fever, Illness, infant, parenting, preschooler, toddler

RSV: The OTHER Winter Virus

There are lots of viruses going around this time of year. Some, like Influenza, have names and some don’t. One named virus that can create a lot of havoc is called RSV (Respiratory Syncytial Virus). For older kids and adults it can presents as a bad cold that lasts 10-14 days. But, for kids less than 2 it can cause more serious illness.

RSV season typically starts in November, peaks in January and February and wanes in April.

aaachooRSV causes runny nose, cough, sneezing, fever, decrease in appetite, and in some cases wheezing. Kids less than 1 are more likely to have bronchiolitis (chesty cough with wheezing) or pneumonia. Babies less than 6 months are more likely to be hospitalized due to breathing problems RSV can cause.

How do I catch RSV?

RSV is spread by infected droplets when someone sneezes or coughs. You can get sick if those droplets get in your eyes, nose, or mouth. The virus can also live on surfaces such as doorknobs for hours.

People that have RSV are the most contagious the first few days of the infection. So, if you are around someone that has RSV make sure to wash your hands often. Try to stay away from others (which I realize is almost impossible if you are a mom!!). Avoid kissing, shaking hands, and sharing cups and eating utensils.

handandgermsEverybody gets RSV, it’s everywhere! Most of us get mild to moderate symptoms when we have it but certain people are more likely to get severe symptoms due to the virus. Premature infants, children younger than 2 and those with heart disease or chronic lung problems, and children with weakened immune systems are much more likely to have a rough time when they get RSV. Kids that are at high risk should avoid close contact with sick people during RSV season, wash there hands often, and limit the time spent in daycare if possible.

There is also a vaccine available called Synagis that is available for infants at high risk. It can help prevent RSV, but it can not cure or treat children that have the virus. Only infants who were quite premature or have serious heart conditions qualify for this vaccine though so most babies are going to have ride the wave of RSV.

What do I do if my child gets RSV?

For most children, especially those over 2 years, RSV will act like a common cold with cough and they will feel better in a week or two. Rest, fluids, and fever reduction are usually all that is needed. Tylenol or Motrin can be used to reduce the fever. It is important to have your child drink plenty of fluids so that they do not get dehydrated.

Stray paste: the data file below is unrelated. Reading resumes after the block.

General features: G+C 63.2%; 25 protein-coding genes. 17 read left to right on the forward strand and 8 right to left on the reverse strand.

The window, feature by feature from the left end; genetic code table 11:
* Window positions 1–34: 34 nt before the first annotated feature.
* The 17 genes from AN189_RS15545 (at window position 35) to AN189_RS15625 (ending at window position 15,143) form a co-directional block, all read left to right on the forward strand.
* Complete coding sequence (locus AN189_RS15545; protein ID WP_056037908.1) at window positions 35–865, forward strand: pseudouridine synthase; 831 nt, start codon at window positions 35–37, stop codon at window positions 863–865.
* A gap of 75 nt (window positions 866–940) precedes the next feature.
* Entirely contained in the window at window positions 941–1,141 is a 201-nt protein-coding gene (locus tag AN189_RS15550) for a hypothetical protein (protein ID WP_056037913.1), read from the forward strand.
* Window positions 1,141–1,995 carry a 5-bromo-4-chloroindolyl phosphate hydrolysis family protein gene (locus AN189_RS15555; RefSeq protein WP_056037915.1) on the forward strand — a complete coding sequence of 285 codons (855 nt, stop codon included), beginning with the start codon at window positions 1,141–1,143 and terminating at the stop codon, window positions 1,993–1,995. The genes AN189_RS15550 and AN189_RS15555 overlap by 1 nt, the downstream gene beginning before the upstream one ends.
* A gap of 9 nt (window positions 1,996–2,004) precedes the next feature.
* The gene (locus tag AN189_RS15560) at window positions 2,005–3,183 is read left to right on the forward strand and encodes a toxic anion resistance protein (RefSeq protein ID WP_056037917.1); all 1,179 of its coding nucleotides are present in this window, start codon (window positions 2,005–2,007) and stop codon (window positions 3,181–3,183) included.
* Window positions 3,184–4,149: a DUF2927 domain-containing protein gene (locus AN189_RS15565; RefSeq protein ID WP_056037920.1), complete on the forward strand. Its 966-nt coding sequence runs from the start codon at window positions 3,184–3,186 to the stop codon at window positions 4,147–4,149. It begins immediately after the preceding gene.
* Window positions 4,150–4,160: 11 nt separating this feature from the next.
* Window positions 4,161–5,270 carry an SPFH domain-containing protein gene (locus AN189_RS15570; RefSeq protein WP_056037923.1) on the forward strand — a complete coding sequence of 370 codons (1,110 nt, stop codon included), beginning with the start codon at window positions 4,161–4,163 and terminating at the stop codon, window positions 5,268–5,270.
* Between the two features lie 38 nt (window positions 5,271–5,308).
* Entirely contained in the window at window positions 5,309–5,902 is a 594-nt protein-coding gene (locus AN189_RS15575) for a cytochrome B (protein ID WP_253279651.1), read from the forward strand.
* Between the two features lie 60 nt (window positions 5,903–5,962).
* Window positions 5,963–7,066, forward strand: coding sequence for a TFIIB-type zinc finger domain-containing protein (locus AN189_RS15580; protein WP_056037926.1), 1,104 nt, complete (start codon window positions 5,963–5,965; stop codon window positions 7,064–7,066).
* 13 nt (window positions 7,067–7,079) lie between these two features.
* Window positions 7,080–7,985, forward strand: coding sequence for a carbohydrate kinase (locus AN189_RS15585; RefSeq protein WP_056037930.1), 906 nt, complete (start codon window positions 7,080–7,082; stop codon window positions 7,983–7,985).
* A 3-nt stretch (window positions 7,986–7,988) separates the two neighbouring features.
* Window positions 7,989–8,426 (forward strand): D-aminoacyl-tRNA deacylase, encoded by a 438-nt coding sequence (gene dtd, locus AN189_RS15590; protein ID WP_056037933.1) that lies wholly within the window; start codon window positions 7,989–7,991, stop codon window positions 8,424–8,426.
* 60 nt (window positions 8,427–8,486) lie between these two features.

For younger infants or those with a tendency to wheeze with illness, RSV is more likely to cause noisy, wheezy breathing and cough. Some kids will sound like a cat purring or a long-term smoker when they have RSV. Signs that their cough is worrisome and needs attention include coughing so hard they are throwing up frequently, eating and drinking very poorly (most kids will not want to eat much but will still drink ok), or struggling to breathe by using their tummy muscles. Most young kids with RSV are ‘happy wheezers’ and are noisy and coughing but are eating and drinking pretty well and will weather the illness just fine. If your child is having a hard time breathing though, if you can’t control their fever, or you are concerned that they are getting dehydrated then they should be seen by your pediatrician or taken to the ER for severe symptoms.

Is there a test for RSV?

Yes, a swab of nasal secretions (snot) can be tested for RSV and we can know the results in a few minutes. Not every doctor’s office offers the test for RSV. Why? Because knowing that your child has RSV doesn’t change the outpatient care they will receive. Remember that for most kids, RSV only requires the standard supportive care that every cold requires. Since there is no specific treatment for RSV, knowing whether the cause of your child’s illness is RSV or any one of the other many winter viruses, we just help you manage the symptoms we see. RSV testing is typically only done when a child is requiring hospitalization for the purpose of keeping RSV positive kids away from medically fragile children.

1 thought on “RSV: The OTHER Winter Virus”

  1. Good post. As parents of preemie babies in their first year we were warned about it and my girls thankfully qualified for the synagis shot they have to have every month during the rsv season. I learned that it’s not an actual vaccine but an anti-bodies’ shot meaning they don’t get immunity from it, just protection while it lasts, hence the multiple shots.

    Like

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